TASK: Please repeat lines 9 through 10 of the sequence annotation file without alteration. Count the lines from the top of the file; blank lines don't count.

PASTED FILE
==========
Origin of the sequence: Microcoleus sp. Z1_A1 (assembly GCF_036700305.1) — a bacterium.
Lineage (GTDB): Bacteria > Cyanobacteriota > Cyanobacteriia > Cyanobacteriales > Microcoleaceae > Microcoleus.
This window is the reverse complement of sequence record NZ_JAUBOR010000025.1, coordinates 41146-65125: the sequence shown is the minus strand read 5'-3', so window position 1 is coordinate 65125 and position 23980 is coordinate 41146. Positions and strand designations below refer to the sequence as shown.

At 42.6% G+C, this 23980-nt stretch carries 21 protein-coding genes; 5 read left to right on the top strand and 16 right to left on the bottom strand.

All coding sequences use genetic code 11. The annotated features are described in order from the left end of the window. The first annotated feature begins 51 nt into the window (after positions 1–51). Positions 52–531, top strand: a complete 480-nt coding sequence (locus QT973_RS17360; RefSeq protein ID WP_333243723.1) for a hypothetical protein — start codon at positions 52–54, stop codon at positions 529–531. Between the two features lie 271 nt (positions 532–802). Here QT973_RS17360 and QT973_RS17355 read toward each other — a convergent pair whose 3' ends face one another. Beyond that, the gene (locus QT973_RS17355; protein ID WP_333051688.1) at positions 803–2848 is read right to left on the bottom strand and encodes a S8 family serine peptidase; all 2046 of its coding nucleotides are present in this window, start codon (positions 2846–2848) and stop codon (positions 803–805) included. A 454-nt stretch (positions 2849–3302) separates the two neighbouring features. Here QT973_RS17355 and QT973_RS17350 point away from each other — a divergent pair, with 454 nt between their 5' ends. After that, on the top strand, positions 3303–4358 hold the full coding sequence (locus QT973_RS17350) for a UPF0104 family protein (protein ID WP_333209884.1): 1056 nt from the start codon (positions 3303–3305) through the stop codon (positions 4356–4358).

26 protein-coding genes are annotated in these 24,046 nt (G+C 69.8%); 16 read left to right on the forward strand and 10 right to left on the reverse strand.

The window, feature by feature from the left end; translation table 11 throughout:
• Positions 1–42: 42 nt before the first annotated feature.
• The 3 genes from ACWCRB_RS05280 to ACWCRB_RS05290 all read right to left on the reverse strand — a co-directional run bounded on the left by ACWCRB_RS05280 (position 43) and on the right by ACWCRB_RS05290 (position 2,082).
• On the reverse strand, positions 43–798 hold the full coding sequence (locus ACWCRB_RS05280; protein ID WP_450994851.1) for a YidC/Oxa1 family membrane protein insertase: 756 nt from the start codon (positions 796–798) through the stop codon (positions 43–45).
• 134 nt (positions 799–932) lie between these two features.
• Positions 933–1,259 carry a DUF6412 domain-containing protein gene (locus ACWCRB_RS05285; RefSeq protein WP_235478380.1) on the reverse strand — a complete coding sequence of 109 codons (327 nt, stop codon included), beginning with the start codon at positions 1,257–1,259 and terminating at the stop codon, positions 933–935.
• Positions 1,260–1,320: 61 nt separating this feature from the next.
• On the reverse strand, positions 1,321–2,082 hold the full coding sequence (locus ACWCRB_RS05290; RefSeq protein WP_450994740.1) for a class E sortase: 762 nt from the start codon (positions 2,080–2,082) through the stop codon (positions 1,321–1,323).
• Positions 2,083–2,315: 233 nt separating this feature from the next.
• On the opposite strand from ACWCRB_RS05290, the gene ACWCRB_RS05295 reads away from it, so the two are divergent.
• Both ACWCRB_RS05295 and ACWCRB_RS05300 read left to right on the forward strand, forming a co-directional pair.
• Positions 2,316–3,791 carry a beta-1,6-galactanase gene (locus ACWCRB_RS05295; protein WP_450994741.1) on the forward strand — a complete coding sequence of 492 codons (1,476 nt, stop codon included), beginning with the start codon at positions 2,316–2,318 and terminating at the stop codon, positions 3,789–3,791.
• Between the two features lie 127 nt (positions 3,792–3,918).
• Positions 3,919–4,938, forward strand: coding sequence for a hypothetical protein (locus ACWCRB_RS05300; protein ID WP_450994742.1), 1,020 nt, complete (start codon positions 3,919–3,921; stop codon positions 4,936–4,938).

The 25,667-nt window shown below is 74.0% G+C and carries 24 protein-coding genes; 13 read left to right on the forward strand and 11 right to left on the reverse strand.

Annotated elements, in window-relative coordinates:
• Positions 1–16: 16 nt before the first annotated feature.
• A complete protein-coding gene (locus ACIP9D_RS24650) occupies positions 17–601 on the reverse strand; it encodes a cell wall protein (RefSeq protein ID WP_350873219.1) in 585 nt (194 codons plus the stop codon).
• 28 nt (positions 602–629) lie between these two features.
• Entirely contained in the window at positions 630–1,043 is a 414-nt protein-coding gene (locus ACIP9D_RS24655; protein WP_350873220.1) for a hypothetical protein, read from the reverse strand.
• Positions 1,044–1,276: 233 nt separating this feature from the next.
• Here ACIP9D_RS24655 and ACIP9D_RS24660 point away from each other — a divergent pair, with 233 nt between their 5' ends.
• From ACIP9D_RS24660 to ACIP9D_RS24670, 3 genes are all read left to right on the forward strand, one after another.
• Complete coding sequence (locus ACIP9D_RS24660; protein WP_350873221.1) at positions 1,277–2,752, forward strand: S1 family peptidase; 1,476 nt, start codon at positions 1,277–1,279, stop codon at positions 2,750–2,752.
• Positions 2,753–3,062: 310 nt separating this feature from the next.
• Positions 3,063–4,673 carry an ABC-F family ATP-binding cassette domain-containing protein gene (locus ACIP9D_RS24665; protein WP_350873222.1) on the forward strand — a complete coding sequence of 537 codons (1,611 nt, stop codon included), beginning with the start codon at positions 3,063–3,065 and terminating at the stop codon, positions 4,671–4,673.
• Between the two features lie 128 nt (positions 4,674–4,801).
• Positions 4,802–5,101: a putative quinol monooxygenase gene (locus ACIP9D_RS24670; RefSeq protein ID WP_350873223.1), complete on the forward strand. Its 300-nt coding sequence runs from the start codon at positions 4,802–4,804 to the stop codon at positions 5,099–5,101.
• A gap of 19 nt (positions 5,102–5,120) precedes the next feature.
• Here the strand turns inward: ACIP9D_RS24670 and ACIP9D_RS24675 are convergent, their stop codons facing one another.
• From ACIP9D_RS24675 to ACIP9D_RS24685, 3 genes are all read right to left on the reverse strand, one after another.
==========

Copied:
• The 3 genes from ACWCRB_RS05280 to ACWCRB_RS05290 all read right to left on the reverse strand — a co-directional run bounded on the left by ACWCRB_RS05280 (position 43) and on the right by ACWCRB_RS05290 (position 2,082).
• On the reverse strand, positions 43–798 hold the full coding sequence (locus ACWCRB_RS05280; protein ID WP_450994851.1) for a YidC/Oxa1 family membrane protein insertase: 756 nt from the start codon (positions 796–798) through the stop codon (positions 43–45).